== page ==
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Sunday, February 08, 2015

The cost of Wales' abandoned opencast mines

Today's Wales on Sunday highlight a growing issue in my region, namely the abandonment of open cast mine sites with insufficient funds to restore them.

At Parc Slip in Margan, a 600 by 400 metre water-filled hole has been left behind which in the view of many could lead to flooding. There is also East Pit near Gwaun Cae Gurwen, which has also been left open and unrestored.

We would need £115 million to restore land at East Pit but only around £2.5 million is available in the bond left by its former owners. At Parc Slip the fund stands at £5.5m of an estimated £57m needed.

As the paper says there are currently 34 opencast mines across the UK, 17 in Scotland, nine in South Wales and eight in England, many in the same position. In the case of East Pit the current owners say that the only way to get a restoration scheme underway is to grant permission for further mining. That leaves local communities stuck between the rock and a hard place:

Last year the Welsh Government penned a report examining the problem.

It named 10 mines in Wales of which five "may have insufficient bond cover at some stages of their operating life" to pay for land to be repaired.

These were Ffos-y-Fran, in Merthyr Tydfil; Tower Colliery, at Hirwaun, in Rhondda Cynon Taf; Nant Helen, in Coelbren, Powys; East Pit, in Gwaun-Cae-Gurwen, Neath Port Talbot and Parc Slip at Kenfig, in Neath Port Talbot.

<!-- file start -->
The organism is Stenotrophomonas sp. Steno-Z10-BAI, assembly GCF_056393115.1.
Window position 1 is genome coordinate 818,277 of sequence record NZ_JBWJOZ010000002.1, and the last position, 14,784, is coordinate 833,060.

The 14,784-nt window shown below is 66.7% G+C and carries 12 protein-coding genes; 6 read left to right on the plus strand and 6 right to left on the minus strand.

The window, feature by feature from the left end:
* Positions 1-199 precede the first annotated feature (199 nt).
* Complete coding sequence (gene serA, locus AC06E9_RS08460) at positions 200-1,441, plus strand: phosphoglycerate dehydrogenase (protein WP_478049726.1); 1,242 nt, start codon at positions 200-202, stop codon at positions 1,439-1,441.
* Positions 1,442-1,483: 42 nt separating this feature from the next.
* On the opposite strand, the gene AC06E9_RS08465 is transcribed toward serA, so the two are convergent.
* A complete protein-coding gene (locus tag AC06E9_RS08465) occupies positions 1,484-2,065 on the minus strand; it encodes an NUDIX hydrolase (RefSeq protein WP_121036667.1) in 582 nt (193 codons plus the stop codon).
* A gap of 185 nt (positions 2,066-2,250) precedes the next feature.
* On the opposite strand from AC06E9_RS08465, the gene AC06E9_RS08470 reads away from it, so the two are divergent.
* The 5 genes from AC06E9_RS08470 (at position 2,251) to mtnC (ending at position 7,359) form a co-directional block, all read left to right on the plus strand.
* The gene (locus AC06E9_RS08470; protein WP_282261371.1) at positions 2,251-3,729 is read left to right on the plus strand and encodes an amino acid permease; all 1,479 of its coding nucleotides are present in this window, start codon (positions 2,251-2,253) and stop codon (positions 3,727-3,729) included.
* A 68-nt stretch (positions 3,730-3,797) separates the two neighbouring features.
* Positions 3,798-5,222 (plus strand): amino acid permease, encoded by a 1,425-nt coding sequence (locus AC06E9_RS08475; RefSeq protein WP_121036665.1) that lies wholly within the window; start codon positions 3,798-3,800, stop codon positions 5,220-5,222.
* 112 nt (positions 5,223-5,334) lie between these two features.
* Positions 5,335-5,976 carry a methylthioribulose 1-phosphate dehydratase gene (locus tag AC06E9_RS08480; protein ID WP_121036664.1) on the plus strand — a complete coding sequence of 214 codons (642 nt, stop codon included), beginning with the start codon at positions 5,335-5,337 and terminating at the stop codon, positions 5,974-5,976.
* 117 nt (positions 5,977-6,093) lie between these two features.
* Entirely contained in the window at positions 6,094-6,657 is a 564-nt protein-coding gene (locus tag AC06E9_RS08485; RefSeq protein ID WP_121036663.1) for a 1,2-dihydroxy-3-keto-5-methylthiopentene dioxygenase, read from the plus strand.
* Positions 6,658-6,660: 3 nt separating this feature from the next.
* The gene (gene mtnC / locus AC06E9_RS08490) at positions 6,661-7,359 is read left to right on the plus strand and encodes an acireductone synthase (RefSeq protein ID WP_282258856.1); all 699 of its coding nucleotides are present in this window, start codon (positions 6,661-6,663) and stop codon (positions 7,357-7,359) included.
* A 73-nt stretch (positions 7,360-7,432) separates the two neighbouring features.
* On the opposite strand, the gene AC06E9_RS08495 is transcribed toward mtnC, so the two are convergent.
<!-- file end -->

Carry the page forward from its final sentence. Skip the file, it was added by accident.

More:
These were owned by Celtic Energy, Miller Argent and Tower Regeneration Ltd.

Dynant Fawr, in Tumble, Carmarthenshire, had "effectively been abandoned in an unrestored state." That was run by the dissolved Dynant Fach Colliery Company Ltd.

The Welsh Government warned cash paid by mining firms for land restoration "is not a panacea".

"This is because it has to be accumulated at a rate which keeps pace with the restoration burden posed by the site at any particular stage of its operation," the report said.

It cannot be set at "an unreasonably high rate" that would be "commercially unviable".

The fairest bond level “might well involve an initial lump sum to cover the damage and disruption caused during site establishment works, followed by a sum accrued against tonnage of coal extracted.”

Clearly, a solution has to be found that does not subject local communities to more disruption and years of misery.
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